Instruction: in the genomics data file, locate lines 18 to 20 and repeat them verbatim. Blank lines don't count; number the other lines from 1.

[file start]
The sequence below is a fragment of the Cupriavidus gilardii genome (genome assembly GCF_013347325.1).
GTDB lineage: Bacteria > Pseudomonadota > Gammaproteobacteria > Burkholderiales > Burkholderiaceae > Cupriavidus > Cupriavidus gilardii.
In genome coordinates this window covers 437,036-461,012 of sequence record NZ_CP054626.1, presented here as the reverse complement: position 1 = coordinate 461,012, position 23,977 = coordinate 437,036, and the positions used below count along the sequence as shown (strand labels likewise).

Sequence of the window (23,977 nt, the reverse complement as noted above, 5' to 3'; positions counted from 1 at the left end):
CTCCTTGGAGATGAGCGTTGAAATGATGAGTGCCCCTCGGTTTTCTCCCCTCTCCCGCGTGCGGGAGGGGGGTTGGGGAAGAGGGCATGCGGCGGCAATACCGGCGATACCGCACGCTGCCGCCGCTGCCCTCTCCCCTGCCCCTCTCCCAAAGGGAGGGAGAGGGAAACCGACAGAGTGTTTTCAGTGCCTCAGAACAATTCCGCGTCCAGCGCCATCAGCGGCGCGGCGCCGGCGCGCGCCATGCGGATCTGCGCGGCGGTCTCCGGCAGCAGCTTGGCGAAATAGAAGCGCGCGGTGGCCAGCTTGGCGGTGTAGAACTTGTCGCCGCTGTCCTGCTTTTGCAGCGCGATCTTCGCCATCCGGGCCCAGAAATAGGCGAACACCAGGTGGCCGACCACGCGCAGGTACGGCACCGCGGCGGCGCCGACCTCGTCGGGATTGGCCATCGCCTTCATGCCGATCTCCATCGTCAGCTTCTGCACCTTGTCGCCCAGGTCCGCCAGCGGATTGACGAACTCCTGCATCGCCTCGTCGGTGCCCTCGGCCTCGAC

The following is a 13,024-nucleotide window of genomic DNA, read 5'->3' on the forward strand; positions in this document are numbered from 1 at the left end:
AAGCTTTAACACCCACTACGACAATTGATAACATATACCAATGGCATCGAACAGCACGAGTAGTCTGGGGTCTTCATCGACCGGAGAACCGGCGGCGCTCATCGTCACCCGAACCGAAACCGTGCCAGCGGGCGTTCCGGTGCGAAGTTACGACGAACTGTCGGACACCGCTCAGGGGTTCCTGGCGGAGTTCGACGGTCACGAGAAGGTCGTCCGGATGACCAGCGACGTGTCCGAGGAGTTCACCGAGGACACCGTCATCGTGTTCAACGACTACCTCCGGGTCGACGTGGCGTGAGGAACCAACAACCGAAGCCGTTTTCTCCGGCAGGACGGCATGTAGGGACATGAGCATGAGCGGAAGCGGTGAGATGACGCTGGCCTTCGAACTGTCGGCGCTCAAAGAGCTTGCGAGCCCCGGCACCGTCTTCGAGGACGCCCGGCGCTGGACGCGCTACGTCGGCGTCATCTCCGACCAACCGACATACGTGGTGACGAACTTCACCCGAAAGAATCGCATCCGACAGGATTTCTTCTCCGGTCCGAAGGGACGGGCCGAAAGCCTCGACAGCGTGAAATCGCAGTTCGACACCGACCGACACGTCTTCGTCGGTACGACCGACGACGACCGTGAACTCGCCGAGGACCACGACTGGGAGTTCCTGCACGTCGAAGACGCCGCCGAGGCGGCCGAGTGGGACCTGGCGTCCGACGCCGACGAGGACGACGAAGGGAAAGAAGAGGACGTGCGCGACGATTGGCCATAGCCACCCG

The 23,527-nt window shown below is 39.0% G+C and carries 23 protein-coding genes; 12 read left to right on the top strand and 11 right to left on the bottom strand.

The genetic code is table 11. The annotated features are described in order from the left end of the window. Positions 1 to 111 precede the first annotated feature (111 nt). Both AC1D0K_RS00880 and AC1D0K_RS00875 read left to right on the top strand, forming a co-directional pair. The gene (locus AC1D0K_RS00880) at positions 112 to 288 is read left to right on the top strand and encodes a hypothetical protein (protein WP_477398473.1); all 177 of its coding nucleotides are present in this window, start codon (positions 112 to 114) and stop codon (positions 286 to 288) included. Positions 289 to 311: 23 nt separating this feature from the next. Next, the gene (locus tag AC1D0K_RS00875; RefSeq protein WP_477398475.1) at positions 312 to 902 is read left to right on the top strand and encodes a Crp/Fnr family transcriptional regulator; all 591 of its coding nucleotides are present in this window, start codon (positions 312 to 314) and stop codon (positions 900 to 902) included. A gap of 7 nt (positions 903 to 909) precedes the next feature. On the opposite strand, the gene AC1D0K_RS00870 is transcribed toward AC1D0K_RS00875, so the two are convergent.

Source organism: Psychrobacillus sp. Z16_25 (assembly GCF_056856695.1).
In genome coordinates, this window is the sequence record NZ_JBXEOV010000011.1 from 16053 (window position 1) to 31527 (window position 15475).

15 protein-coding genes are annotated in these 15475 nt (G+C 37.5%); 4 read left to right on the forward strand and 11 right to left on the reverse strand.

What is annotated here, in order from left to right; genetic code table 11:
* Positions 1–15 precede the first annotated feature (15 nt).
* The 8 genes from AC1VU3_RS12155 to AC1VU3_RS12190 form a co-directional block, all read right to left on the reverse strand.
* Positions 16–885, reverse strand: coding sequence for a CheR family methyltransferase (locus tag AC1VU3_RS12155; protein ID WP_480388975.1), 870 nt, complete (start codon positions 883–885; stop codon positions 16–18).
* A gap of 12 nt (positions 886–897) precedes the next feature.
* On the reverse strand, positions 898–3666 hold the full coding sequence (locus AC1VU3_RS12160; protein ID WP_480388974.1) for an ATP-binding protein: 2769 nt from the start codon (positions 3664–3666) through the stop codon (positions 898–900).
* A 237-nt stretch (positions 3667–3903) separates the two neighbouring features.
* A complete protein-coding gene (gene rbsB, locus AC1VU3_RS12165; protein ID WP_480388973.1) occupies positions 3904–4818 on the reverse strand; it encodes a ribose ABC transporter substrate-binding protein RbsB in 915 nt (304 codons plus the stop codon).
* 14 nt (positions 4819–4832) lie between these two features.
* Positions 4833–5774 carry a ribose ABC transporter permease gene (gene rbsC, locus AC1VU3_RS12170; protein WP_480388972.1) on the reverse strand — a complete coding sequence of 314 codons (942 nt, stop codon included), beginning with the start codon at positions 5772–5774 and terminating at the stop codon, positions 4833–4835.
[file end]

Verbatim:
* On the reverse strand, positions 898–3666 hold the full coding sequence (locus AC1VU3_RS12160; protein ID WP_480388974.1) for an ATP-binding protein: 2769 nt from the start codon (positions 3664–3666) through the stop codon (positions 898–900).
* A 237-nt stretch (positions 3667–3903) separates the two neighbouring features.
* A complete protein-coding gene (gene rbsB, locus AC1VU3_RS12165; protein ID WP_480388973.1) occupies positions 3904–4818 on the reverse strand; it encodes a ribose ABC transporter substrate-binding protein RbsB in 915 nt (304 codons plus the stop codon).